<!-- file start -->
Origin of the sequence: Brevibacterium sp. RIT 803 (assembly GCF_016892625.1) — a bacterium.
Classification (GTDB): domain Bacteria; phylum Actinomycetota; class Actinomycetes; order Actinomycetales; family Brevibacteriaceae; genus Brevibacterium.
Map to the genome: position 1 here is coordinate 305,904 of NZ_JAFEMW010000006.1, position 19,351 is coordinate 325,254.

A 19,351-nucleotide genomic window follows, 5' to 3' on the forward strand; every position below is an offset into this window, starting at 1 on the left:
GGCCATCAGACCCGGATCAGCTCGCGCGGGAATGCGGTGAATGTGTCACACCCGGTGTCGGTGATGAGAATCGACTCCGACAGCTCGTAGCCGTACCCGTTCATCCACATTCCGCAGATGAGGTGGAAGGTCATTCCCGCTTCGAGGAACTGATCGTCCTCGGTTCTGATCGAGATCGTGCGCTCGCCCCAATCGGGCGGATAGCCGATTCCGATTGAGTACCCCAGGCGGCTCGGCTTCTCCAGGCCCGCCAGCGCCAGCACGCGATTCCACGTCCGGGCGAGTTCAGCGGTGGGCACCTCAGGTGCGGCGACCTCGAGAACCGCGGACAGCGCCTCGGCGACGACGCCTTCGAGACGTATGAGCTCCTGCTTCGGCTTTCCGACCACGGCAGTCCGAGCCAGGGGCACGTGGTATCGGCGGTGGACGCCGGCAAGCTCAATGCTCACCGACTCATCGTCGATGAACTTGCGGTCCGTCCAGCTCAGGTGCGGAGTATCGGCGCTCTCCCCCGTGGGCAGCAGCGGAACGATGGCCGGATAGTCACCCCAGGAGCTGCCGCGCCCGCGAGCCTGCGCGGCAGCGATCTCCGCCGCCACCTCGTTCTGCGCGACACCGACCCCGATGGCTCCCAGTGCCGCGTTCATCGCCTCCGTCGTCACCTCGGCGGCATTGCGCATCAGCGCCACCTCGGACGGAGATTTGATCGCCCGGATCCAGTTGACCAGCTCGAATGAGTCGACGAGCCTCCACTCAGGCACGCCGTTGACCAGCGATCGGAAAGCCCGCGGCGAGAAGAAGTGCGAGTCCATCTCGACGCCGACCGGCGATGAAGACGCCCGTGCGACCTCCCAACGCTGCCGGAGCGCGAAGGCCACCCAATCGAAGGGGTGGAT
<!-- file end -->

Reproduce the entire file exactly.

Origin of the sequence: Brevibacterium sp. RIT 803 (assembly GCF_016892625.1) — a bacterium.
Classification (GTDB): domain Bacteria; phylum Actinomycetota; class Actinomycetes; order Actinomycetales; family Brevibacteriaceae; genus Brevibacterium.
Map to the genome: position 1 here is coordinate 305,904 of NZ_JAFEMW010000006.1, position 19,351 is coordinate 325,254.

A 19,351-nucleotide genomic window follows, 5' to 3' on the forward strand; every position below is an offset into this window, starting at 1 on the left:
GGCCATCAGACCCGGATCAGCTCGCGCGGGAATGCGGTGAATGTGTCACACCCGGTGTCGGTGATGAGAATCGACTCCGACAGCTCGTAGCCGTACCCGTTCATCCACATTCCGCAGATGAGGTGGAAGGTCATTCCCGCTTCGAGGAACTGATCGTCCTCGGTTCTGATCGAGATCGTGCGCTCGCCCCAATCGGGCGGATAGCCGATTCCGATTGAGTACCCCAGGCGGCTCGGCTTCTCCAGGCCCGCCAGCGCCAGCACGCGATTCCACGTCCGGGCGAGTTCAGCGGTGGGCACCTCAGGTGCGGCGACCTCGAGAACCGCGGACAGCGCCTCGGCGACGACGCCTTCGAGACGTATGAGCTCCTGCTTCGGCTTTCCGACCACGGCAGTCCGAGCCAGGGGCACGTGGTATCGGCGGTGGACGCCGGCAAGCTCAATGCTCACCGACTCATCGTCGATGAACTTGCGGTCCGTCCAGCTCAGGTGCGGAGTATCGGCGCTCTCCCCCGTGGGCAGCAGCGGAACGATGGCCGGATAGTCACCCCAGGAGCTGCCGCGCCCGCGAGCCTGCGCGGCAGCGATCTCCGCCGCCACCTCGTTCTGCGCGACACCGACCCCGATGGCTCCCAGTGCCGCGTTCATCGCCTCCGTCGTCACCTCGGCGGCATTGCGCATCAGCGCCACCTCGGACGGAGATTTGATCGCCCGGATCCAGTTGACCAGCTCGAATGAGTCGACGAGCCTCCACTCAGGCACGCCGTTGACCAGCGATCGGAAAGCCCGCGGCGAGAAGAAGTGCGAGTCCATCTCGACGCCGACCGGCGATGAAGACGCCCGTGCGACCTCCCAACGCTGCCGGAGCGCGAAGGCCACCCAATCGAAGGGGTGGAT